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Ubiquitin-dependent sorting of membrane proteins in endosomes directs them to lysosomal degradation. In the case of receptors such as the epidermal growth factor receptor (EGFR), lysosomal degradation is important for the regulation of downstream signalling. Ubiquitinated proteins are recognised in endosomes by the endosomal sorting complexes required for transport (ESCRT) complexes, which sequentially interact with the ubiquitinated cargo. Although the role of each ESCRT complex in sorting is well established, it is not clear how the cargo is passed on from one ESCRT to the next. We here show that flotillin-1 is required for EGFR degradation, and that it interacts with the subunits of ESCRT-0 and -I complexes (hepatocyte growth factor-regulated tyrosine kinase substrate (Hrs) and Tsg101). Flotillin-1 is required for cargo recognition and sorting by ESCRT-0/Hrs and for its interaction with Tsg101. In addition, flotillin-1 is also required for the sorting of human immunodeficiency virus 1 Gag polyprotein, which mimics ESCRT-0 complex during viral assembly. We propose that flotillin-1 functions in cargo transfer between ESCRT-0 and -I complexes.
Signalling by receptors such as the epidermal growth factor receptor (EGFR) is downregulated by degradation of the receptor in lysosomes, which requires the receptor to be ubiquitin modified. Ubiquitinated cargo destined for lysosomal degradation is recognised and sorted by the endosomal sorting complexes required for transport (ESCRTs; reviewed in Henne et al.1). ESCRTs sequentially bind to the ubiquitinated cargo in endosomes and sequester it into intralumenal vesicles, thereby generating multivesicular bodies that deliver the cargo to lysosomes.2, 3 The initial recognition of ubiquitinated cargo and recruitment of ESCRT-I is conducted by the ESCRT-0 complex, which contains two subunits, hepatocyte growth factor-regulated tyrosine kinase substrate (Hrs) and signal-transducing adaptor molecule 1/2 (STAM 1/2). Hrs contains a VHS (Vps27, Hrs and STAM) domain, a lipid-binding FYVE domain,4, 5, 6 a UIM (ubiquitin-interacting motif) domain, a coiled-coil domain and a clathrin-binding domain at the C-terminal end.7, 8, 9 ESCRT-I is recruited by the binding of its subunit Tsg101 to a P(S/T)AP motif in Hrs, located between the UIM and the coiled-coil domain.10, 11, 12, 13 ESCRTs not only have a role during receptor sorting but also many viruses, such as the human immunodeficiency virus 1 (HIV-1), hijack the ESCRT-mediated sorting machinery during particle assembly and viral budding.14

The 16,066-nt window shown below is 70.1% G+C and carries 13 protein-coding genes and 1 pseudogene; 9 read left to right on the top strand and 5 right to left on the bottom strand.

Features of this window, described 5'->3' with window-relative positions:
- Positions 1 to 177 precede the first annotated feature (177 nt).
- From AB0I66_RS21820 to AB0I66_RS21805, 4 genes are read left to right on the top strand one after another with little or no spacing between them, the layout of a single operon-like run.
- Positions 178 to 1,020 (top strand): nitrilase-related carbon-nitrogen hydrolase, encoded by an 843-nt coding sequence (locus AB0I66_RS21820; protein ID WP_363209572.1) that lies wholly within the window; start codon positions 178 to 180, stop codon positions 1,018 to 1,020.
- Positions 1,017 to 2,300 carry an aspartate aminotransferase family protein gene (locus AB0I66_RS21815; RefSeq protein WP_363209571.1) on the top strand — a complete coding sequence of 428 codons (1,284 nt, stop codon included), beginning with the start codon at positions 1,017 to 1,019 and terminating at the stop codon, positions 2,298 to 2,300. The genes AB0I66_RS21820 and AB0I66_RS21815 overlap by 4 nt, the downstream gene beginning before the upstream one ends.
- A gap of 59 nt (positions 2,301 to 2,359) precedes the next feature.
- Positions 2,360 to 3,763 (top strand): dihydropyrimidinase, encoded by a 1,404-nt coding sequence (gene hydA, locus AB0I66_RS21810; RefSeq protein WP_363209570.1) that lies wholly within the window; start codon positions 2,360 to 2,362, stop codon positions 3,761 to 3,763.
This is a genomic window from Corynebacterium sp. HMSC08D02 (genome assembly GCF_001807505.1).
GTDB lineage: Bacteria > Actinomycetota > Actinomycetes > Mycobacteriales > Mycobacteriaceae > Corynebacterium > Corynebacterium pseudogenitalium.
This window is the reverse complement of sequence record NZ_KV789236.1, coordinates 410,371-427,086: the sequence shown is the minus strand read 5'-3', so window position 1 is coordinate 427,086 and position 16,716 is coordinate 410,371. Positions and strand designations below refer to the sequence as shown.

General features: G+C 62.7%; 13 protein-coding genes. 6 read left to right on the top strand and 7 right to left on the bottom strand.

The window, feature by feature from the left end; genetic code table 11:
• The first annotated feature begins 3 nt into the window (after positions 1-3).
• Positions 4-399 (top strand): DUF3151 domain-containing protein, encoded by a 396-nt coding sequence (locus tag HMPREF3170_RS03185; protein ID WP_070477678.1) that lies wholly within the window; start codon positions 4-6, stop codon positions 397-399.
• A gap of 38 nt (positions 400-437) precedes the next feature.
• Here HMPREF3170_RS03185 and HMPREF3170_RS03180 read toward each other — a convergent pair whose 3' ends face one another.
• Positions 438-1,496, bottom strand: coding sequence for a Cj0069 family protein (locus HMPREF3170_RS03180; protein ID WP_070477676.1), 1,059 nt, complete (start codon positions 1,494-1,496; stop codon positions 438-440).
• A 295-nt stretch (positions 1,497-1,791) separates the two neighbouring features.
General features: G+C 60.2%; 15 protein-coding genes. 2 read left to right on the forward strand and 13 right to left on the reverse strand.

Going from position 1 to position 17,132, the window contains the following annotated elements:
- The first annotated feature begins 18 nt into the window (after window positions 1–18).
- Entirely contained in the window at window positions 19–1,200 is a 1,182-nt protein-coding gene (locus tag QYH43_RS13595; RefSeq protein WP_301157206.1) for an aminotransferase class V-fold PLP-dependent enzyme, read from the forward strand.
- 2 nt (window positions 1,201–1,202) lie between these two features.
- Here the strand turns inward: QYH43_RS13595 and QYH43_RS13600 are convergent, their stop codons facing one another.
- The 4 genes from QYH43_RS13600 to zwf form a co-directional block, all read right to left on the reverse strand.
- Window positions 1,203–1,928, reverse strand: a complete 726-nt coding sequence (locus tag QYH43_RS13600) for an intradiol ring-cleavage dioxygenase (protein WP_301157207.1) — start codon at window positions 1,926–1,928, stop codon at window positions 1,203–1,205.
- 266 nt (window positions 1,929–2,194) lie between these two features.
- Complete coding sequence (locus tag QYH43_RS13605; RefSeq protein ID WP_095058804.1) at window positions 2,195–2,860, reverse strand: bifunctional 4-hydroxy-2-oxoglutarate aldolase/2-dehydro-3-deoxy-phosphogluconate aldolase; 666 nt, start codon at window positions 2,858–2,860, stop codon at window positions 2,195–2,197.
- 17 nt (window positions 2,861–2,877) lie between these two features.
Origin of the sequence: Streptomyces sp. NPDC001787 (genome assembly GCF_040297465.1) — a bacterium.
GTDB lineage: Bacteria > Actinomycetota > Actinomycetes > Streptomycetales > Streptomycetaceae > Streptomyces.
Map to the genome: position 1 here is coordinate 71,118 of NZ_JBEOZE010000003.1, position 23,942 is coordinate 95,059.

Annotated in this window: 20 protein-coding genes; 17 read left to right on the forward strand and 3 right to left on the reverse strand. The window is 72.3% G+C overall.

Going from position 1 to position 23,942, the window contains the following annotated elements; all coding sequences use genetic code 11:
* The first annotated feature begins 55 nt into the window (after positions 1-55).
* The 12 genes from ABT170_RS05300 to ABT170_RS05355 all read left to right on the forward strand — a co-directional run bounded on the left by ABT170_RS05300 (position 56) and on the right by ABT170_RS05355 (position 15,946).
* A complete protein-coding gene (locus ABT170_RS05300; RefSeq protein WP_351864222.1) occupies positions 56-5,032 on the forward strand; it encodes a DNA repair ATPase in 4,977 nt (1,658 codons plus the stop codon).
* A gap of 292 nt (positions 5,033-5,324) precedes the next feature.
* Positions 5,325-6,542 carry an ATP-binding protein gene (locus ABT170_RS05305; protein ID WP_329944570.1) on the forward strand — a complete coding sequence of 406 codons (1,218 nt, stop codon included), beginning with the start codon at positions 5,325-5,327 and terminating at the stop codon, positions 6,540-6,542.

Flotillin-1 and flotillin-2 are ubiquitously expressed, membrane raft-associated proteins that have been connected to endosomal trafficking of the β-secretase BACE115 and of bacterial toxins.16, 17 Despite their high degree of conservation, the molecular function of flotillins has remained somewhat obscure. A number of studies have implicated that flotillins may function in membrane trafficking, signalling and cell adhesion by means of their high propensity to oligomerise, and may thus function as scaffolders in various biological processes (for a review, see Meister and Tikkanen18). However, flotillins can also directly interact with sorting signals in cargo such as BACE1,15 but their exact role in endosomal trafficking has not been dissected.